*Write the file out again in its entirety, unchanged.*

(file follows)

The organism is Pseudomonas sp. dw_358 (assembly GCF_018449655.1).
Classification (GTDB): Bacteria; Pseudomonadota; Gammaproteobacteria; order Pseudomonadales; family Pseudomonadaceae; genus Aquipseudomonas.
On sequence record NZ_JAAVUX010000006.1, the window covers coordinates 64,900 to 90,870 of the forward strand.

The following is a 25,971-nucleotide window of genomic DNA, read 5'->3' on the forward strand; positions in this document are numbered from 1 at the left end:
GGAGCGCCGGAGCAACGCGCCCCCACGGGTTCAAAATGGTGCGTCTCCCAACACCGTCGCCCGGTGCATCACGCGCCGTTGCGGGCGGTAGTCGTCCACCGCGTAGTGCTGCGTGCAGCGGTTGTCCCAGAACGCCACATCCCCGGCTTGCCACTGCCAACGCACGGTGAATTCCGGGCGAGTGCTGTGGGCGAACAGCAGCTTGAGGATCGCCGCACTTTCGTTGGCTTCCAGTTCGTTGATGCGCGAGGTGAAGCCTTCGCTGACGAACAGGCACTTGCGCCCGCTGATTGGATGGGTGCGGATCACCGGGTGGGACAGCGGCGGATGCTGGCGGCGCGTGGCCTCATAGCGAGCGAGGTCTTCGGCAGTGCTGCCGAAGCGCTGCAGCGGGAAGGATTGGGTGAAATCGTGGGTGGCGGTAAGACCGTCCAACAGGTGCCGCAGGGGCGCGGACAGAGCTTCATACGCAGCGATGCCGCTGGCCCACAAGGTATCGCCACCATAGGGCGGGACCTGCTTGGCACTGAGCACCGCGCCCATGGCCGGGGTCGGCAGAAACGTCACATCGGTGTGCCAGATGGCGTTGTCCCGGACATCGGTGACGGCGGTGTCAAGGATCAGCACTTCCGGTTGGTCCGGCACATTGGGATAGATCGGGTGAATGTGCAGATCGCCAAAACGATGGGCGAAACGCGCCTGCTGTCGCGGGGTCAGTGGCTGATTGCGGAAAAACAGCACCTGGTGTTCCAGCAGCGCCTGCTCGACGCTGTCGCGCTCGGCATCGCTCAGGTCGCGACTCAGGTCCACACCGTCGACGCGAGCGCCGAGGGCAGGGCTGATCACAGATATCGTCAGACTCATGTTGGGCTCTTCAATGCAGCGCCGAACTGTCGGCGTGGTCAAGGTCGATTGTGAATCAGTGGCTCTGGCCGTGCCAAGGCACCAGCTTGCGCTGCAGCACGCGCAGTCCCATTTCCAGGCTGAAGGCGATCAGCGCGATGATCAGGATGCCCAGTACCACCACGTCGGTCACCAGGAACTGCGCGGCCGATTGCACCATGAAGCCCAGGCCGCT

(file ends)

The organism is Pseudomonas sp. dw_358 (assembly GCF_018449655.1).
Classification (GTDB): Bacteria; Pseudomonadota; Gammaproteobacteria; order Pseudomonadales; family Pseudomonadaceae; genus Aquipseudomonas.
On sequence record NZ_JAAVUX010000006.1, the window covers coordinates 64,900 to 90,870 of the forward strand.

The following is a 25,971-nucleotide window of genomic DNA, read 5'->3' on the forward strand; positions in this document are numbered from 1 at the left end:
GGAGCGCCGGAGCAACGCGCCCCCACGGGTTCAAAATGGTGCGTCTCCCAACACCGTCGCCCGGTGCATCACGCGCCGTTGCGGGCGGTAGTCGTCCACCGCGTAGTGCTGCGTGCAGCGGTTGTCCCAGAACGCCACATCCCCGGCTTGCCACTGCCAACGCACGGTGAATTCCGGGCGAGTGCTGTGGGCGAACAGCAGCTTGAGGATCGCCGCACTTTCGTTGGCTTCCAGTTCGTTGATGCGCGAGGTGAAGCCTTCGCTGACGAACAGGCACTTGCGCCCGCTGATTGGATGGGTGCGGATCACCGGGTGGGACAGCGGCGGATGCTGGCGGCGCGTGGCCTCATAGCGAGCGAGGTCTTCGGCAGTGCTGCCGAAGCGCTGCAGCGGGAAGGATTGGGTGAAATCGTGGGTGGCGGTAAGACCGTCCAACAGGTGCCGCAGGGGCGCGGACAGAGCTTCATACGCAGCGATGCCGCTGGCCCACAAGGTATCGCCACCATAGGGCGGGACCTGCTTGGCACTGAGCACCGCGCCCATGGCCGGGGTCGGCAGAAACGTCACATCGGTGTGCCAGATGGCGTTGTCCCGGACATCGGTGACGGCGGTGTCAAGGATCAGCACTTCCGGTTGGTCCGGCACATTGGGATAGATCGGGTGAATGTGCAGATCGCCAAAACGATGGGCGAAACGCGCCTGCTGTCGCGGGGTCAGTGGCTGATTGCGGAAAAACAGCACCTGGTGTTCCAGCAGCGCCTGCTCGACGCTGTCGCGCTCGGCATCGCTCAGGTCGCGACTCAGGTCCACACCGTCGACGCGAGCGCCGAGGGCAGGGCTGATCACAGATATCGTCAGACTCATGTTGGGCTCTTCAATGCAGCGCCGAACTGTCGGCGTGGTCAAGGTCGATTGTGAATCAGTGGCTCTGGCCGTGCCAAGGCACCAGCTTGCGCTGCAGCACGCGCAGTCCCATTTCCAGGCTGAAGGCGATCAGCGCGATGATCAGGATGCCCAGTACCACCACGTCGGTCACCAGGAACTGCGCGGCCGATTGCACCATGAAGCCCAGGCCGCT